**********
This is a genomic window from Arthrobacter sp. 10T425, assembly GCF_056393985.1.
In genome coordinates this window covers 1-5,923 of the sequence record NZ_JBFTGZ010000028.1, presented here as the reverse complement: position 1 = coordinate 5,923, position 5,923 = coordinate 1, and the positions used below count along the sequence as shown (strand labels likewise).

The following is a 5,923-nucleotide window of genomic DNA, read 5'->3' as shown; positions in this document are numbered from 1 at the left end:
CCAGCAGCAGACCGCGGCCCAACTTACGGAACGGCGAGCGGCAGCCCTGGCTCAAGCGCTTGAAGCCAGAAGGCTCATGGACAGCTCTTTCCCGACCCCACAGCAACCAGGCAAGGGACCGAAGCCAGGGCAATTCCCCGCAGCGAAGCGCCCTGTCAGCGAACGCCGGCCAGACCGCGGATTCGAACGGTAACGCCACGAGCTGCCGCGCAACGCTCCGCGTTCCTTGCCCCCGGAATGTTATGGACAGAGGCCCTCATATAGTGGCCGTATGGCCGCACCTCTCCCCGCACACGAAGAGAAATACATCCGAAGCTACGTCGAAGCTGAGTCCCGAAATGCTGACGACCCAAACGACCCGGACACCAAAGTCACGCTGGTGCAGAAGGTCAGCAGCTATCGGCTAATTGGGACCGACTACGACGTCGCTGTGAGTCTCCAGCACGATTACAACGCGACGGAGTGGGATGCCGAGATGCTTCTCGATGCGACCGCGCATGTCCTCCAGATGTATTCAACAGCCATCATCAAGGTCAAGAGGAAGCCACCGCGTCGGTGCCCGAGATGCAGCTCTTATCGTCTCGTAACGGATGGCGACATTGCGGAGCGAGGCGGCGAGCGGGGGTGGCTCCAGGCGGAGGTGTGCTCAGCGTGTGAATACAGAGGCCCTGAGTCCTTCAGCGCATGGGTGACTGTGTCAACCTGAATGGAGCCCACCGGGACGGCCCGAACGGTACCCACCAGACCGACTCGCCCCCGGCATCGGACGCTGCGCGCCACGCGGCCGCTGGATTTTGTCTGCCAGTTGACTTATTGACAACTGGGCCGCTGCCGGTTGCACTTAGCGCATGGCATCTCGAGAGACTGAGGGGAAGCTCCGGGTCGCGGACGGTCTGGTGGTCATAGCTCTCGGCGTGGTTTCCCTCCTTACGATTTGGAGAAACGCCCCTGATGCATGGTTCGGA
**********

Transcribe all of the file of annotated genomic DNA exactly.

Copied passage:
This is a genomic window from Arthrobacter sp. 10T425, assembly GCF_056393985.1.
In genome coordinates this window covers 1-5,923 of the sequence record NZ_JBFTGZ010000028.1, presented here as the reverse complement: position 1 = coordinate 5,923, position 5,923 = coordinate 1, and the positions used below count along the sequence as shown (strand labels likewise).

The following is a 5,923-nucleotide window of genomic DNA, read 5'->3' as shown; positions in this document are numbered from 1 at the left end:
CCAGCAGCAGACCGCGGCCCAACTTACGGAACGGCGAGCGGCAGCCCTGGCTCAAGCGCTTGAAGCCAGAAGGCTCATGGACAGCTCTTTCCCGACCCCACAGCAACCAGGCAAGGGACCGAAGCCAGGGCAATTCCCCGCAGCGAAGCGCCCTGTCAGCGAACGCCGGCCAGACCGCGGATTCGAACGGTAACGCCACGAGCTGCCGCGCAACGCTCCGCGTTCCTTGCCCCCGGAATGTTATGGACAGAGGCCCTCATATAGTGGCCGTATGGCCGCACCTCTCCCCGCACACGAAGAGAAATACATCCGAAGCTACGTCGAAGCTGAGTCCCGAAATGCTGACGACCCAAACGACCCGGACACCAAAGTCACGCTGGTGCAGAAGGTCAGCAGCTATCGGCTAATTGGGACCGACTACGACGTCGCTGTGAGTCTCCAGCACGATTACAACGCGACGGAGTGGGATGCCGAGATGCTTCTCGATGCGACCGCGCATGTCCTCCAGATGTATTCAACAGCCATCATCAAGGTCAAGAGGAAGCCACCGCGTCGGTGCCCGAGATGCAGCTCTTATCGTCTCGTAACGGATGGCGACATTGCGGAGCGAGGCGGCGAGCGGGGGTGGCTCCAGGCGGAGGTGTGCTCAGCGTGTGAATACAGAGGCCCTGAGTCCTTCAGCGCATGGGTGACTGTGTCAACCTGAATGGAGCCCACCGGGACGGCCCGAACGGTACCCACCAGACCGACTCGCCCCCGGCATCGGACGCTGCGCGCCACGCGGCCGCTGGATTTTGTCTGCCAGTTGACTTATTGACAACTGGGCCGCTGCCGGTTGCACTTAGCGCATGGCATCTCGAGAGACTGAGGGGAAGCTCCGGGTCGCGGACGGTCTGGTGGTCATAGCTCTCGGCGTGGTTTCCCTCCTTACGATTTGGAGAAACGCCCCTGATGCATGGTTCGGA